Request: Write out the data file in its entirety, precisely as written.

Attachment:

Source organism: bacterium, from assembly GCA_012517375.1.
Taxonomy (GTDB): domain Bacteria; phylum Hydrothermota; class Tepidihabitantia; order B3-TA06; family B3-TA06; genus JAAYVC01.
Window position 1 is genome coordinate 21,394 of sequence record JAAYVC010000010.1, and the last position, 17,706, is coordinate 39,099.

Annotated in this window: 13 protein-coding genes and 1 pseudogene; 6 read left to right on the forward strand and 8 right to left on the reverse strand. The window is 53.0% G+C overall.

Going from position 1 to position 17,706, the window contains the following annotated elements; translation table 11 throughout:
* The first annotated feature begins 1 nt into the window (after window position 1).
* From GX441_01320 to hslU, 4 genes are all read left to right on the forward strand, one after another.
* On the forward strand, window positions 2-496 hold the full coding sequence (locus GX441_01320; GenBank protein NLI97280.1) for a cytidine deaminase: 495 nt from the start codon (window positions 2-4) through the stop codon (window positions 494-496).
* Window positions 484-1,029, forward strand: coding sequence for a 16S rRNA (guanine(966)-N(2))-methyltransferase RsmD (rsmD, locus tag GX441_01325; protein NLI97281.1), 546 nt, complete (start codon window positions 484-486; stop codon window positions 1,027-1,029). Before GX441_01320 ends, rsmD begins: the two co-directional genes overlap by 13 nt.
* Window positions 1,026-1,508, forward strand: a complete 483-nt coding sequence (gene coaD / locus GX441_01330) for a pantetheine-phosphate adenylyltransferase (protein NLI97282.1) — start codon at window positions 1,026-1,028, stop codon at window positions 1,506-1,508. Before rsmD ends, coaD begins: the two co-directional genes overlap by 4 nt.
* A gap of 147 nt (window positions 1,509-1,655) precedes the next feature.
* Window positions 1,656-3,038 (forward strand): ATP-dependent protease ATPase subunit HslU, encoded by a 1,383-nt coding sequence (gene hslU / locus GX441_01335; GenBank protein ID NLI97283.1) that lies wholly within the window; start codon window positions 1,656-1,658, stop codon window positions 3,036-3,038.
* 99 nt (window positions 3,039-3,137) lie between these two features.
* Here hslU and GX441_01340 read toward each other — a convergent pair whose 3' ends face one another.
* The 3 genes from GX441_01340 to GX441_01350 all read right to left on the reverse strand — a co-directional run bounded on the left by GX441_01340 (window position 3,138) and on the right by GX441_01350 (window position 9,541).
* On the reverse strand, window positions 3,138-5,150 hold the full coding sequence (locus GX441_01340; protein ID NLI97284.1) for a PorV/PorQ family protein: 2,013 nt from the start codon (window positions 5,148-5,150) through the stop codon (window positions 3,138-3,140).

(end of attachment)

Source organism: bacterium, from assembly GCA_012517375.1.
Taxonomy (GTDB): domain Bacteria; phylum Hydrothermota; class Tepidihabitantia; order B3-TA06; family B3-TA06; genus JAAYVC01.
Window position 1 is genome coordinate 21,394 of sequence record JAAYVC010000010.1, and the last position, 17,706, is coordinate 39,099.

Annotated in this window: 13 protein-coding genes and 1 pseudogene; 6 read left to right on the forward strand and 8 right to left on the reverse strand. The window is 53.0% G+C overall.

Going from position 1 to position 17,706, the window contains the following annotated elements; translation table 11 throughout:
* The first annotated feature begins 1 nt into the window (after window position 1).
* From GX441_01320 to hslU, 4 genes are all read left to right on the forward strand, one after another.
* On the forward strand, window positions 2-496 hold the full coding sequence (locus GX441_01320; GenBank protein NLI97280.1) for a cytidine deaminase: 495 nt from the start codon (window positions 2-4) through the stop codon (window positions 494-496).
* Window positions 484-1,029, forward strand: coding sequence for a 16S rRNA (guanine(966)-N(2))-methyltransferase RsmD (rsmD, locus tag GX441_01325; protein NLI97281.1), 546 nt, complete (start codon window positions 484-486; stop codon window positions 1,027-1,029). Before GX441_01320 ends, rsmD begins: the two co-directional genes overlap by 13 nt.
* Window positions 1,026-1,508, forward strand: a complete 483-nt coding sequence (gene coaD / locus GX441_01330) for a pantetheine-phosphate adenylyltransferase (protein NLI97282.1) — start codon at window positions 1,026-1,028, stop codon at window positions 1,506-1,508. Before rsmD ends, coaD begins: the two co-directional genes overlap by 4 nt.
* A gap of 147 nt (window positions 1,509-1,655) precedes the next feature.
* Window positions 1,656-3,038 (forward strand): ATP-dependent protease ATPase subunit HslU, encoded by a 1,383-nt coding sequence (gene hslU / locus GX441_01335; GenBank protein ID NLI97283.1) that lies wholly within the window; start codon window positions 1,656-1,658, stop codon window positions 3,036-3,038.
* 99 nt (window positions 3,039-3,137) lie between these two features.
* Here hslU and GX441_01340 read toward each other — a convergent pair whose 3' ends face one another.
* The 3 genes from GX441_01340 to GX441_01350 all read right to left on the reverse strand — a co-directional run bounded on the left by GX441_01340 (window position 3,138) and on the right by GX441_01350 (window position 9,541).
* On the reverse strand, window positions 3,138-5,150 hold the full coding sequence (locus GX441_01340; protein ID NLI97284.1) for a PorV/PorQ family protein: 2,013 nt from the start codon (window positions 5,148-5,150) through the stop codon (window positions 3,138-3,140).